The Indianapolis Museum of Art — selected to represent the U.S. at the 2011 Venice Biennale — will present the work of Jennifer Allora & Guillermo Calzadilla at the U.S. Pavilion, which will house six installations designed by the duo.
It’s the first time a collaborative instead of an individual has represented the United States at the festival. When the husband-and-wife couple was in Minneapolis for a Walker residency in 2004, I interviewed them on art, social change and works they were involved with around that time, including chalk likenesses of conquistadors that deteriorate when used on school chalkboards; shoe soles imprinted to leave messages behind for the U.S. military on the sands of the then-active Vieques bombing range; giant pieces of chalk left on the streets of Lima; and the charcoal dance floor installed at the Walker, which featured images of hip dancers that wore away as gallerygoers walked over it.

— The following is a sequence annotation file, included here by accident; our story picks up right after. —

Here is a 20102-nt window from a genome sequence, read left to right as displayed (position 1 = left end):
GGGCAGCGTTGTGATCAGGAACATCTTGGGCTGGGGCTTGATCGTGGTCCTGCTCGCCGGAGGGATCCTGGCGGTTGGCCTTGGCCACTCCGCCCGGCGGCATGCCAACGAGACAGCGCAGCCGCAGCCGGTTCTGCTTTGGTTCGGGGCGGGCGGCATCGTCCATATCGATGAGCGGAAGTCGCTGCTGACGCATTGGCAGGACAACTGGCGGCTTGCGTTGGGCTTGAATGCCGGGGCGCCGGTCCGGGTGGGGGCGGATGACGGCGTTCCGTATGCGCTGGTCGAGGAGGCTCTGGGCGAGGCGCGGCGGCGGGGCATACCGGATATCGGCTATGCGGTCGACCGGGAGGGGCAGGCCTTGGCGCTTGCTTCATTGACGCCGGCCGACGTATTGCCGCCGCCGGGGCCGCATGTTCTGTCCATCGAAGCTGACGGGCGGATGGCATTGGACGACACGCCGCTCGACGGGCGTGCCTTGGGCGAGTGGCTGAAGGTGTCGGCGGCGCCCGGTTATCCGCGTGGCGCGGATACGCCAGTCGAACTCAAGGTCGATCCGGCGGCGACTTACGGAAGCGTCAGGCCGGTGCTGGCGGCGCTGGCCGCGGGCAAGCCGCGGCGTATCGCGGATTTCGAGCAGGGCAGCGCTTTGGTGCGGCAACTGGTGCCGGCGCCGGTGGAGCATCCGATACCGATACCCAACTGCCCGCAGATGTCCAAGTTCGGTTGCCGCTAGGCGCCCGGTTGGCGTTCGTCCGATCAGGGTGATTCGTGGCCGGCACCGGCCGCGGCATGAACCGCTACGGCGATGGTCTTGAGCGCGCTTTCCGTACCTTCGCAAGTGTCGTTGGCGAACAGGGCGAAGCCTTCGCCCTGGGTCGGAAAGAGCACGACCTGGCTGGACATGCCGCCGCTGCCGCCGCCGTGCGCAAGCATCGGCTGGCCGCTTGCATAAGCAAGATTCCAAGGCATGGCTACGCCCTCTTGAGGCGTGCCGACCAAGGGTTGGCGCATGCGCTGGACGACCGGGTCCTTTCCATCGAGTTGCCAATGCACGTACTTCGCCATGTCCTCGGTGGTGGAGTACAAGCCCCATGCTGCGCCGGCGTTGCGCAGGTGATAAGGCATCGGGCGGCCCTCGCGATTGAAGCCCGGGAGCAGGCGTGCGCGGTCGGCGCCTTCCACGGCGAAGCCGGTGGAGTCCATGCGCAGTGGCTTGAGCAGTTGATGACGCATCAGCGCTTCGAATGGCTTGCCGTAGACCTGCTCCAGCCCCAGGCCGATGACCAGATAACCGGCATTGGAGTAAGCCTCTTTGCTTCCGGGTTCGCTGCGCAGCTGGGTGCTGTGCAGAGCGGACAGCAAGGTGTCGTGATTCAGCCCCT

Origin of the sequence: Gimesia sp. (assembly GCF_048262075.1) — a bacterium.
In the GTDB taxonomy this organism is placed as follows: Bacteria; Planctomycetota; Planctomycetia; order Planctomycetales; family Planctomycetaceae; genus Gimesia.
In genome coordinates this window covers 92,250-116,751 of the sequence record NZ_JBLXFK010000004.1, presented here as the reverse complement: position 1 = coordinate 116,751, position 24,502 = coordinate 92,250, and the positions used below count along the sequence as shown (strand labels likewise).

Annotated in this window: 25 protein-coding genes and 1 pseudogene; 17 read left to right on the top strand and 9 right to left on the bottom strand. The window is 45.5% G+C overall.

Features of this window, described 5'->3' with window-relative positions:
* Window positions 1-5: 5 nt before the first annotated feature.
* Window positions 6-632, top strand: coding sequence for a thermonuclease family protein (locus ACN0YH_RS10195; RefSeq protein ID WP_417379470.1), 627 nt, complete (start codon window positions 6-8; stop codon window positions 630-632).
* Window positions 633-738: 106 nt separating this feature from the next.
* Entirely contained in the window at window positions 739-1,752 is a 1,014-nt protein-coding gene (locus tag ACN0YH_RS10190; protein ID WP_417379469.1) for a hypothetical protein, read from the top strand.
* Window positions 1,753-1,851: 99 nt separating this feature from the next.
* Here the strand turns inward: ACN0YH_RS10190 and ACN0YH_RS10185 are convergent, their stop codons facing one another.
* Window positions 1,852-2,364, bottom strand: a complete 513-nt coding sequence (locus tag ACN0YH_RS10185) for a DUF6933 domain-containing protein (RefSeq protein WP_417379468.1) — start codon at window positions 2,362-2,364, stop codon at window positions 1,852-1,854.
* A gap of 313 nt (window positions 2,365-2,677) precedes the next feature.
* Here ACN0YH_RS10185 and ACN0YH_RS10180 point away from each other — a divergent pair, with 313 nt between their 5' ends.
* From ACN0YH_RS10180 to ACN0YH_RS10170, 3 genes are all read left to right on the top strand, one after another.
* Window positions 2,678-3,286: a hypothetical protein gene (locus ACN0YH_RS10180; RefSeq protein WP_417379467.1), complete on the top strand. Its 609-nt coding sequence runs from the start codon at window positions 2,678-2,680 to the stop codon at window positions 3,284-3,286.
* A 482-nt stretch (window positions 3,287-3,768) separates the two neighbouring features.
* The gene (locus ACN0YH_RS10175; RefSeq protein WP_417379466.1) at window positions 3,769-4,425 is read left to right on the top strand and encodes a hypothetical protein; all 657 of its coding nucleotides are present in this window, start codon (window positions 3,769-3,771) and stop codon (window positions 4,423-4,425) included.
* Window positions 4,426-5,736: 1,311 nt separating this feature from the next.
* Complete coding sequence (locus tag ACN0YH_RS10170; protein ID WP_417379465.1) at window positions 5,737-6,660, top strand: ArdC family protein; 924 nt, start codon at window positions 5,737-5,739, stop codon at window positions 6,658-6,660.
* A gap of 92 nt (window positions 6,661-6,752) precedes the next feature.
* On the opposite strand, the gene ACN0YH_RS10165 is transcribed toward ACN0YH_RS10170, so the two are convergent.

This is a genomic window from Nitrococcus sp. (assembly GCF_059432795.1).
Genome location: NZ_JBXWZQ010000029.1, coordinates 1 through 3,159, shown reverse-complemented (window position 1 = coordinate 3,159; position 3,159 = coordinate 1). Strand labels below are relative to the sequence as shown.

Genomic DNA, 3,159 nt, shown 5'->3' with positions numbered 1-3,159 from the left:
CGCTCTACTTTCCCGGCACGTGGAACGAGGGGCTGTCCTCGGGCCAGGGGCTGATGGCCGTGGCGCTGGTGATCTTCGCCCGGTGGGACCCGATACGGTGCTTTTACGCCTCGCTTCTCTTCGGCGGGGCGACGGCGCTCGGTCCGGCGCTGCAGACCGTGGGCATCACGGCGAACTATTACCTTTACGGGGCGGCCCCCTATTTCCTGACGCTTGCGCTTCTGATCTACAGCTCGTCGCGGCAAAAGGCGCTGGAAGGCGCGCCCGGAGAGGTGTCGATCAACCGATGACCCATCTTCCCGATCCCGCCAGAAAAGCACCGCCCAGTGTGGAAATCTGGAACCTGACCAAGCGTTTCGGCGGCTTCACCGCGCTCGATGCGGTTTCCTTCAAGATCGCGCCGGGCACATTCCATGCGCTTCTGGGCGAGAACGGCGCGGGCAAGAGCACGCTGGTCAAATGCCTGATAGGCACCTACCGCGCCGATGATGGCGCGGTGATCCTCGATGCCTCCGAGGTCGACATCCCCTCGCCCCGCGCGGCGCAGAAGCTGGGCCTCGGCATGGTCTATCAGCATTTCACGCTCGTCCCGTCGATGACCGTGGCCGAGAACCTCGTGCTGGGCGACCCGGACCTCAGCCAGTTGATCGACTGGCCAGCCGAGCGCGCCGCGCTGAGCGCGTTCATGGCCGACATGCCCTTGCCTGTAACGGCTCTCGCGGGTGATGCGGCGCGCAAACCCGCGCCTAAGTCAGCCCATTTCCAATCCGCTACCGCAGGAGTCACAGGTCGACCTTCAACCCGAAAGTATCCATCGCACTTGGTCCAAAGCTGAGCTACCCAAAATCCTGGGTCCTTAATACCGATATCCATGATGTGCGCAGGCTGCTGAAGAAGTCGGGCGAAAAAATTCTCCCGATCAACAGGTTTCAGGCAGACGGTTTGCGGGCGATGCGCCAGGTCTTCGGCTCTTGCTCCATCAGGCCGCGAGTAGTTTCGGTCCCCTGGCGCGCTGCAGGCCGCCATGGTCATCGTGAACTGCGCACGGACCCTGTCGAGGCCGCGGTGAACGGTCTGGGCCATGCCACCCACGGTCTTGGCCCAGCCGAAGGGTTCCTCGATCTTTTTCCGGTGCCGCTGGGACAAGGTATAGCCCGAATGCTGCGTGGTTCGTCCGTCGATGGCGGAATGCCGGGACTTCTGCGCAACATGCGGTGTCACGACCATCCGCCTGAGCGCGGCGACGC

Of that last work, Allora explained:
The idea is that you would be walking around [on a floor drawing of dancers, rendered in charcoal that easily smudges underfoot] and looking at the different people, and as you look at the work, you inevitably step on the people who are dancing below. And, because we’re wearing these shoes that are part of this global commodity culture, people start getting branded with all those same things that are trying to make them feel like they’re different. So they’ve got Nike emblazoned on their face, and Adidas, and not only that but the actual shoes start to smudge all the drawings and instead of them being very clean and detail-ful, they become smudged and dirty and homogenized and erased.
Read the interview and my Adbusters story, “Insurgent Inquiry: The Art of Allora & Calzadilla.”
Landmark, Vieques, Puerto Rico, 2003
Chalk, Lima, Peru, 2002